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Watch Dr. Friesen discuss her research at the 2010 Environmental Exposures and Women's Health seminar.
Melissa Friesen, Ph.D.
|Organization:||National Cancer InstituteDivision of Cancer Epidemiology & Genetics, Occupational and Environmental Epidemiology|
|Address:||9609 Medical Center DriveRoom 6E602|
Dr. Friesen received a Ph.D. (2006) and M.Sc. (2001) in occupational hygiene from the University of British Columbia in Vancouver, Canada. She completed postdoctoral studies at Monash University in Melbourne, Australia, and at the University of California at Berkeley. She joined the NCI as a tenure-track investigator in the Occupational and Environmental Epidemiology Branch in June 2009, and was awarded NIH scientific tenure and promoted to senior investigator in 2017.
Dr. Friesen's research has focused on quantitative assessment strategies to minimize exposure misclassification in occupational epidemiologic studies. She has focused on improving exposure estimates, evaluating the robustness of exposure-response relationships to exposure assessment strategies, and using statistical models for both developing exposure metrics and evaluating their exposure-response relationships. By using more refined and more proximal exposure measures, her research has resulted in quantitative exposure-response relationships for several exposure-disease associations that have not previously been published.
In OEEB, Dr. Friesen extends her research from industry-based studies to develop transparent measurement- and decision rule-based methods to assess occupational exposure in case-control studies and population-based cohorts. Exposure assessment in these studies relies heavily on subject-reported information and the professional judgment of exposure assessors. She has demonstrated that decision-rule based approaches are comparable to the estimates from a traditional job-by-job expert review and can replicate the average rating from a team of experts. She has also developed a method to use data mining methods (e.g. classification trees, CT) to extract underlying (but not explicitly stated) decision rules from the relationship between exposure estimates derived from professional judgment and questionnaire responses. The resulting CT decision trees extract the valuable information from previous assessments and thus allow the decision rules to be used to estimate exposure in other studies with similar exposure information. As a result, exposure assessors can focus their attention on the exposure scenarios identified by the CT model as being difficult to assess and on scenarios that were not covered by the decision rules. Most importantly, identifying the decision rules removes the assessment from its much criticized ‘black box’.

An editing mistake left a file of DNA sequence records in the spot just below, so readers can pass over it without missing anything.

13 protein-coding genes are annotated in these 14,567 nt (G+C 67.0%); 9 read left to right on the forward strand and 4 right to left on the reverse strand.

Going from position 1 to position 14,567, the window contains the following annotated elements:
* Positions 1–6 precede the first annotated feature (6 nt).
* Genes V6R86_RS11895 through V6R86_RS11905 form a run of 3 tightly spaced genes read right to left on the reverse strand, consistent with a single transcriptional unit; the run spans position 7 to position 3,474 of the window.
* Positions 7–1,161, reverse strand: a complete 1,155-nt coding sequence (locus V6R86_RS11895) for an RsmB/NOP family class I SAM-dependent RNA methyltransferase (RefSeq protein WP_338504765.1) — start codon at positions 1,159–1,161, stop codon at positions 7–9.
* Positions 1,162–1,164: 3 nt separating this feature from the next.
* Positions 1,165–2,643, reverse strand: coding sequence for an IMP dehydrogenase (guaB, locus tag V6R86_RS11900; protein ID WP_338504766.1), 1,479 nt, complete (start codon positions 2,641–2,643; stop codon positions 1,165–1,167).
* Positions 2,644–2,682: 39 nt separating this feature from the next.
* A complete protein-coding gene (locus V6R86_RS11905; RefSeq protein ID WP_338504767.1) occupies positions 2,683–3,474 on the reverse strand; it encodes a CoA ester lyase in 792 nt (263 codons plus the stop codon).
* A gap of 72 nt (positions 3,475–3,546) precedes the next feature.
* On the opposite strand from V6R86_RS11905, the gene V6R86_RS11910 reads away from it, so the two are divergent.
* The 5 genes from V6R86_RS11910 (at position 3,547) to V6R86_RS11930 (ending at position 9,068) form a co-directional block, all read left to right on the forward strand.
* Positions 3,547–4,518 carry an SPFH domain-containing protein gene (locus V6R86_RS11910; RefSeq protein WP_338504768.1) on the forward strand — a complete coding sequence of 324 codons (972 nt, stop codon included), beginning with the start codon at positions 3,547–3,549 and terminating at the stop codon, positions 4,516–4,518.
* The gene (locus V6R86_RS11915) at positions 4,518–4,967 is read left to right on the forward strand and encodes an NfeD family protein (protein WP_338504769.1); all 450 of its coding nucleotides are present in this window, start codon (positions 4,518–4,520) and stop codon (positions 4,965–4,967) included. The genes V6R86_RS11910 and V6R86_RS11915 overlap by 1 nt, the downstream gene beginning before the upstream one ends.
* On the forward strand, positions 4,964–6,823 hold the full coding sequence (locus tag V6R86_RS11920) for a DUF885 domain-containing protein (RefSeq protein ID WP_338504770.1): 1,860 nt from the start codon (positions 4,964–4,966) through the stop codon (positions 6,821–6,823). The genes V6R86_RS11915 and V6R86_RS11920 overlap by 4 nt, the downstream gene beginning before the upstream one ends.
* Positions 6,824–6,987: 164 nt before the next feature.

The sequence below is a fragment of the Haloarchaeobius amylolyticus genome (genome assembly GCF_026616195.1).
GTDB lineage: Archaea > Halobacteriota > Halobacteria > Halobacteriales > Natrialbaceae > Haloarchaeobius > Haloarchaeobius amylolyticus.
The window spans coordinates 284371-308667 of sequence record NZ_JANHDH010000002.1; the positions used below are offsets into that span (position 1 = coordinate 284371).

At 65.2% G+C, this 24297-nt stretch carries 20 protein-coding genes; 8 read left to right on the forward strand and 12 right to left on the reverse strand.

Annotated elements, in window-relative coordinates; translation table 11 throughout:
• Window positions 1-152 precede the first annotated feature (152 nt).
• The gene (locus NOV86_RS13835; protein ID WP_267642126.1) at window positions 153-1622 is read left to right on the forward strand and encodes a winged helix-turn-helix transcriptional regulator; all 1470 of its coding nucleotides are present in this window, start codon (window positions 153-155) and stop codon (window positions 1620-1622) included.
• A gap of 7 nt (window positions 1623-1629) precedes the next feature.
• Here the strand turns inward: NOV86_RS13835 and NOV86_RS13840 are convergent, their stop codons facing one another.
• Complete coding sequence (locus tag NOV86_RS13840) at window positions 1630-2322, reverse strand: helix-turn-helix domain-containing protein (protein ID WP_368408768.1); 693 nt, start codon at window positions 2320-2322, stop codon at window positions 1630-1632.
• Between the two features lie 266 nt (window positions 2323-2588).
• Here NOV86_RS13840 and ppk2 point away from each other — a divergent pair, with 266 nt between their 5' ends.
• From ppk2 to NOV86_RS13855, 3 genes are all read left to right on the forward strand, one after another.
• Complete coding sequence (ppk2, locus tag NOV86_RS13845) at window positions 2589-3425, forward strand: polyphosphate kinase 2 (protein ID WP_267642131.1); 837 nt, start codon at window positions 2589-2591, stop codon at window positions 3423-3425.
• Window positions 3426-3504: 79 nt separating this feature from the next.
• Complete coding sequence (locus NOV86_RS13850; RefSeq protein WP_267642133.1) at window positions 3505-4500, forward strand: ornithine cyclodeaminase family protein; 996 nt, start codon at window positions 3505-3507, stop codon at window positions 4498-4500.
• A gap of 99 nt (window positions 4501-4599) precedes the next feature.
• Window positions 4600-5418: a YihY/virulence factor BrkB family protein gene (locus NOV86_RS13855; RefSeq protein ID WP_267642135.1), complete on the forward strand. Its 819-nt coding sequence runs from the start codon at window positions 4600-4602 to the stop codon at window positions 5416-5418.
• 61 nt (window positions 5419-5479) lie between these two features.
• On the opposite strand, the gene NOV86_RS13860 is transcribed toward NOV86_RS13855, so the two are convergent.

To anchor the intensity estimate in the decision rules to a concentration scale, Dr. Friesen has extended the use of statistical models that are commonly used in industry-based studies to predict historical exposure to population-based studies. For example, she has developed a framework to combine subjective ratings of exposure from job exposure matrices (JEMs) and exposure measurements to better discriminate between time and job differences in exposure levels in population-based studies. She has also demonstrated the utility of meta-regression models to identify temporal trends and occupation- and industry-specific differences in occupational lead exposure using summary statistics extracted from the published literature.
Dr. Friesen also develops exposure assessment tools to facilitate the use of occupational risk factor data in epidemiologic studies by efficiently transforming the verbatim participants’ responses from occupational questionnaires into usable data. She led the development of an algorithm, SOCcer (Standardized Occupation Coding for Computer-assisted Epidemiological Research), to automatically code job descriptions into standardized occupation classification (SOC) codes. She also developed a keyword-based approach to use the verbatim responses to systematically extract variables representing exposure scenarios that can be used in decision rules.
During the Environmental Exposures and Women's Health seminar series held on October 5, 2010, Dr. Friesen discussed the importance of examining cancer risk separately in men and women. Specifically, she focused on sex differences in the accuracy of exposure assessment tools for epidemiologic studies. View Dr. Friesen's presentation, “Women are not just small men”. In analyses pooling occupational responses from three OEEB studies, she found gender differences in the prevalence and frequency of work tasks. These differences would result in exposure misclassification if these work task differences are not considered and demonstrate the need for incorporating job modules to capture individual-level occupational information.